Saturday, March 24, 2007


i never understood this.

the name of the country you live in isn't necessarily the name used by the rest of the world. being an american and having limited knowledge on how this is handled elsewhere, my perspective is limited. i do know that spanish speaking countries call the U.S.A. "los estados unidos" because the words that make up my nation's name are actual words.

some of our english changes make sense. i can see how Italia became Italy or Nederlands became Netherlands (side note: why do people like to say "the" Netherlands). even changing España to Spain isn't too big of a stretch. at least the "Spain" sound is sort of in there. but many countries refer to their homeland with a tag totally unlike what we know it as. it usually even translates with some significance. below are some examples of the more drastic renaming. some i knew, many required a little research. if your interested, here's a nice list on wikipedia.

German is Deutschland to the germans.
China is Chungkuo to the chinese.
Finland is Suomi to the fins.
Greece is Elláda to the greeks.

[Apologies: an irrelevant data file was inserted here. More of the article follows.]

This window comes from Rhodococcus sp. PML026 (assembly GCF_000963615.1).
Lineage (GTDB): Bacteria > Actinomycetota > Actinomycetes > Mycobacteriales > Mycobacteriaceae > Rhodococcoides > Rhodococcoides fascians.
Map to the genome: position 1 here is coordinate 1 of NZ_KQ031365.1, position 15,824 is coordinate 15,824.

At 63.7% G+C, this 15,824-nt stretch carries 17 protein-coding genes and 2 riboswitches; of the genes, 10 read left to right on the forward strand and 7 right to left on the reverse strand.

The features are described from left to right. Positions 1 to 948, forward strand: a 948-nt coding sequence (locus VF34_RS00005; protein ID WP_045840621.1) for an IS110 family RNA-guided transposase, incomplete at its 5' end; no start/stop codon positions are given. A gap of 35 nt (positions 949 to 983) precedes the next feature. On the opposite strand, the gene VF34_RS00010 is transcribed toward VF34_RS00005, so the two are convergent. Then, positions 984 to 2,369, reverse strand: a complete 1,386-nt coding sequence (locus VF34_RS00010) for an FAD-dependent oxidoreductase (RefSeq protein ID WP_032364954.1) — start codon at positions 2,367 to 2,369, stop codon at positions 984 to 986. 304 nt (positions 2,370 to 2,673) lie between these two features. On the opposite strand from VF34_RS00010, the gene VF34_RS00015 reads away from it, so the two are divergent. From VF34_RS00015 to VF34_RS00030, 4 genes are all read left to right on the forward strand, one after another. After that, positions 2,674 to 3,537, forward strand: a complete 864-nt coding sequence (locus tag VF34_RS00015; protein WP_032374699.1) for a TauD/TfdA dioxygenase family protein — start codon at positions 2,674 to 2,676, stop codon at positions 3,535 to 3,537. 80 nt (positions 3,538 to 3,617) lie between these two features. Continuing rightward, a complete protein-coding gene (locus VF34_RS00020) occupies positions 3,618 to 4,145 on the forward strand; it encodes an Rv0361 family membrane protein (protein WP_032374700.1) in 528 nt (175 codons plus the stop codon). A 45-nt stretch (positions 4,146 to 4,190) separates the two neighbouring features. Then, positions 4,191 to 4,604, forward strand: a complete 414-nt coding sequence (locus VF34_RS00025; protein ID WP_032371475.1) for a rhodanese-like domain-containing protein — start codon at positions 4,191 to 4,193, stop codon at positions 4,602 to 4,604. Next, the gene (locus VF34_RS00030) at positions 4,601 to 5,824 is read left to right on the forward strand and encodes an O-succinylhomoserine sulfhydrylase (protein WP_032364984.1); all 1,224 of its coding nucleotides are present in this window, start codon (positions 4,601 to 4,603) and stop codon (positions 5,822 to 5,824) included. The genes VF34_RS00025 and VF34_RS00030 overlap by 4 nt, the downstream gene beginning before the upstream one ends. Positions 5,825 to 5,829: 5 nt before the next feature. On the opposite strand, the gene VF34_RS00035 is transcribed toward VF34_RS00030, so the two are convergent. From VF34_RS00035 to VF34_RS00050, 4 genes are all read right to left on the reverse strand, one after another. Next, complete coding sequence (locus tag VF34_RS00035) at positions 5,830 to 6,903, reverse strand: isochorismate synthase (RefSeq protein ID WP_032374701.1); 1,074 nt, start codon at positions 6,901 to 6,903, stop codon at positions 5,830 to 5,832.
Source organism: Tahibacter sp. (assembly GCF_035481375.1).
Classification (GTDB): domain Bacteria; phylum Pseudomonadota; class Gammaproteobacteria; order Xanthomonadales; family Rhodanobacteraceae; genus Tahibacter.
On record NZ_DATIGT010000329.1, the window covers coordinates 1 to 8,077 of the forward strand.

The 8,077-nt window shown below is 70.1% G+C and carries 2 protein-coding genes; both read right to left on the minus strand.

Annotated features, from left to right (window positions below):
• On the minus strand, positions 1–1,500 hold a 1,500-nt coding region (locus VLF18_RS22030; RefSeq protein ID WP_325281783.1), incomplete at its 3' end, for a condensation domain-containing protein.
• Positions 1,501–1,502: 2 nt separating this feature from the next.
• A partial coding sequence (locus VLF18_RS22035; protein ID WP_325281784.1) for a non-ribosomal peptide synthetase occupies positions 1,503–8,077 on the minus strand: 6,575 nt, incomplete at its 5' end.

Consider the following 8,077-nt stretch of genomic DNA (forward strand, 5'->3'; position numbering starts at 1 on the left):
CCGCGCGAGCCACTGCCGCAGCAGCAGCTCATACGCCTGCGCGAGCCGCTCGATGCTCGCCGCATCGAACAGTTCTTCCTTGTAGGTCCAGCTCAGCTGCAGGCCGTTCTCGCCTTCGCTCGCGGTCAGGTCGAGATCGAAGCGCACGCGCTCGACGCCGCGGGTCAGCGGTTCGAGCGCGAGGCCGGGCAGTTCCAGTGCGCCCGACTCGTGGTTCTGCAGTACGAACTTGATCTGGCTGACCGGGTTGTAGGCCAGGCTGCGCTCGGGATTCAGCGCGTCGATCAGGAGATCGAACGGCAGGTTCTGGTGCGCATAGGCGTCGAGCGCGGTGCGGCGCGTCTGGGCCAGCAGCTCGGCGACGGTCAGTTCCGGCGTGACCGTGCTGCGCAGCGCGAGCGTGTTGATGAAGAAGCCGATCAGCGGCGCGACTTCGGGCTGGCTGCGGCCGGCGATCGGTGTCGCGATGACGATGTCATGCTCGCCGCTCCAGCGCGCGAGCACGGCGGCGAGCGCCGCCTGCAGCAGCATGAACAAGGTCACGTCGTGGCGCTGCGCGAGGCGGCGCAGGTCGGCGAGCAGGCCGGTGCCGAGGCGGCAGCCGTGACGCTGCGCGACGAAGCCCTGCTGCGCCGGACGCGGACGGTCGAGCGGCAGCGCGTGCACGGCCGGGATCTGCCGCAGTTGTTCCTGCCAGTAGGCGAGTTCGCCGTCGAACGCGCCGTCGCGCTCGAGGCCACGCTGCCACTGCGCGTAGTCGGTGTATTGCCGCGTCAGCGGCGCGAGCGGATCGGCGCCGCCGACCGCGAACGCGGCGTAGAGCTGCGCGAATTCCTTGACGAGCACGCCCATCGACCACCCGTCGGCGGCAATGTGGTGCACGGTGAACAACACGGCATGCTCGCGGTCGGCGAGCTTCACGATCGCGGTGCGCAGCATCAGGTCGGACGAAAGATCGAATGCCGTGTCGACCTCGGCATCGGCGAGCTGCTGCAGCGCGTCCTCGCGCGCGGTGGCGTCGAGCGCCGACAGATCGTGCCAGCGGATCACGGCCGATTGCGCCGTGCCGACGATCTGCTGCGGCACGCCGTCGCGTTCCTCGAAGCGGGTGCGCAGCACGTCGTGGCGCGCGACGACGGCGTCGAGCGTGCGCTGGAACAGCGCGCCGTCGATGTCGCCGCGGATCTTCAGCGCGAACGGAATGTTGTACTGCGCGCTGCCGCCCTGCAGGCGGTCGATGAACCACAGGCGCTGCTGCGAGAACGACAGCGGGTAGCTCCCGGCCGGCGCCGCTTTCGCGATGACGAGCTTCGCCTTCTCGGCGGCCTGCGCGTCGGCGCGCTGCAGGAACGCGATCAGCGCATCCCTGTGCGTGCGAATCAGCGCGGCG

Japan is Nihon to the japanese.
Poland is Polska to the polish.
Russia is Rossija to the russians.
Sweden is Sverige to the swedes.
India is Bhārat to the indians.
Ireland is Éire to the irish.
Armenia is Hayastan to the armenians.
Greenland is Kalaallit Nunaat to the greenlanders.
Wales is Cymru to the welsh.

translating the native word into the english word "land" is understandable. and i can comprehend the ideology behind creating names for a country that uses an entirely different alphabet. slight spelling changes making it easier to pronounce phonetically. i guess that's excusable. but changing the name entirely? isn't that a little arrogant?

(additional note: on doing a spell check as i finished writing this post, all the native names were highlighted as incorrect with "no suggestion" as the correction.)